To be honest, my main concerns were not about the destination but about how to make our holiday together a success. Apart from a whistle-stop trip to Denmark some years ago to visit the home of Lego, Felix and I had not travelled just the two of us before. But my husband was unable to take time off, my 16-year-old daughter was off on a summer camp and I had visions of Felix spending his first two weeks off school sat in front of the Xbox or YouTube and me tearing my hair out if I didn’t have an alternative plan. Things didn’t look good when I asked my teenager what he wanted out of our holiday: “good Wi-fi; air-con; and can we not move around too much? Oh, and you know I like buffets because I am always hungry!”
I did know this. I also knew that the type of accommodation I wanted to stay in – definitely more beach house than resort – was unlikely to offer a buffet. Could we compromise? Buffets might be off the menu but I would try and rein in my enthusiasm to see as much as possible. And I would try and think like a teenager when choosing (some, if not all) our activities. For this trip historical sites, museums and city tours were out; instead we opted to explore an area of the east coast famous for its surfing beaches but also promising wildlife, local colour and a relaxed vibe.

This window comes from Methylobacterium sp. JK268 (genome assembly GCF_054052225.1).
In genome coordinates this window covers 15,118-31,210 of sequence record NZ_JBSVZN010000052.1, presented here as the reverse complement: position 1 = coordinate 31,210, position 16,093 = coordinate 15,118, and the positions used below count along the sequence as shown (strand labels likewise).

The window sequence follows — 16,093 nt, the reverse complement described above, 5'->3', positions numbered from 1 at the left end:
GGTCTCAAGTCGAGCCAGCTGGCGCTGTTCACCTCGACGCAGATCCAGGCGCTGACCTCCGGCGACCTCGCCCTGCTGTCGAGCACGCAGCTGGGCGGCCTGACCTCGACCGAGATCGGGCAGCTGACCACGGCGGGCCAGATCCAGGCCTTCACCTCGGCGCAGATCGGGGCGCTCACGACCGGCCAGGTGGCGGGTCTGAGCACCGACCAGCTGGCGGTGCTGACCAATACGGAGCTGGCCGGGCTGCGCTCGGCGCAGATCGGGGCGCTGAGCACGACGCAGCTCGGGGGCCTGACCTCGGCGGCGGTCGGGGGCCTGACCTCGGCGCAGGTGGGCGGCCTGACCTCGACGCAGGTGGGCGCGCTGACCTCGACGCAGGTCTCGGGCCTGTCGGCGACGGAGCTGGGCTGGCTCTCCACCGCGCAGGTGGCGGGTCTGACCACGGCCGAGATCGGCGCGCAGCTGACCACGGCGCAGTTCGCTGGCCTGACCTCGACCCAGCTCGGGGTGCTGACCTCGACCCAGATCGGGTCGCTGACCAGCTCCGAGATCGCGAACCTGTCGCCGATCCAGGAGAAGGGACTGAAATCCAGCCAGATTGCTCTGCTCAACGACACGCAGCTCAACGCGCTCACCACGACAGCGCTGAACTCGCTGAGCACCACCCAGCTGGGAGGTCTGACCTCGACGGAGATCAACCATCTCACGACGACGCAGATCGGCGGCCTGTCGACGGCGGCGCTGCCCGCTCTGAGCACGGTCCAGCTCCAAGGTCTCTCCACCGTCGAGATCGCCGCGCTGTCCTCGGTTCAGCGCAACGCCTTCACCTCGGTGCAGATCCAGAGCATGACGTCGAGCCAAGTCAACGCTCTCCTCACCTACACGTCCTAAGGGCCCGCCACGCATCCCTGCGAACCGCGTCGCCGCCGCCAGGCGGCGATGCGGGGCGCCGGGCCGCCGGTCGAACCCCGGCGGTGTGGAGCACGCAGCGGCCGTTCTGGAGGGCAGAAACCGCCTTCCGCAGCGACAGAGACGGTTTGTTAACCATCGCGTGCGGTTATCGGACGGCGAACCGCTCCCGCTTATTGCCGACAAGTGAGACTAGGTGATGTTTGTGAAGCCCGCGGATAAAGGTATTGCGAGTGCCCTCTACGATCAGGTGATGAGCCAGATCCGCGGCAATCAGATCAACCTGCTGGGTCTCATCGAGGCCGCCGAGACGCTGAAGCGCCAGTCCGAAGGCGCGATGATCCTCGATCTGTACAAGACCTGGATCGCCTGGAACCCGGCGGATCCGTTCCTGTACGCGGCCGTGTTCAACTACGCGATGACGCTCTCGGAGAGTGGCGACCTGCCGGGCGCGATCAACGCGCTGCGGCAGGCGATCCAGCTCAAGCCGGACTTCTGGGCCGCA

What did I discover from holidaying with a teen? I know it’s an undisputed fact that teenagers need more sleep, at least in the mornings, but I hadn’t really realised how tired they are all the time. And the tiredness gets so much worse when they don’t want to do something. Suddenly, they are exhausted. This isn’t such a problem when they’re on holiday at home, but when you go away and you have an itinerary it can be very frustrating. As a parent it’s natural to want your children to open their eyes, engage with what’s around them, but their idea of how to make the most of a new destination or experience is not always the same as yours!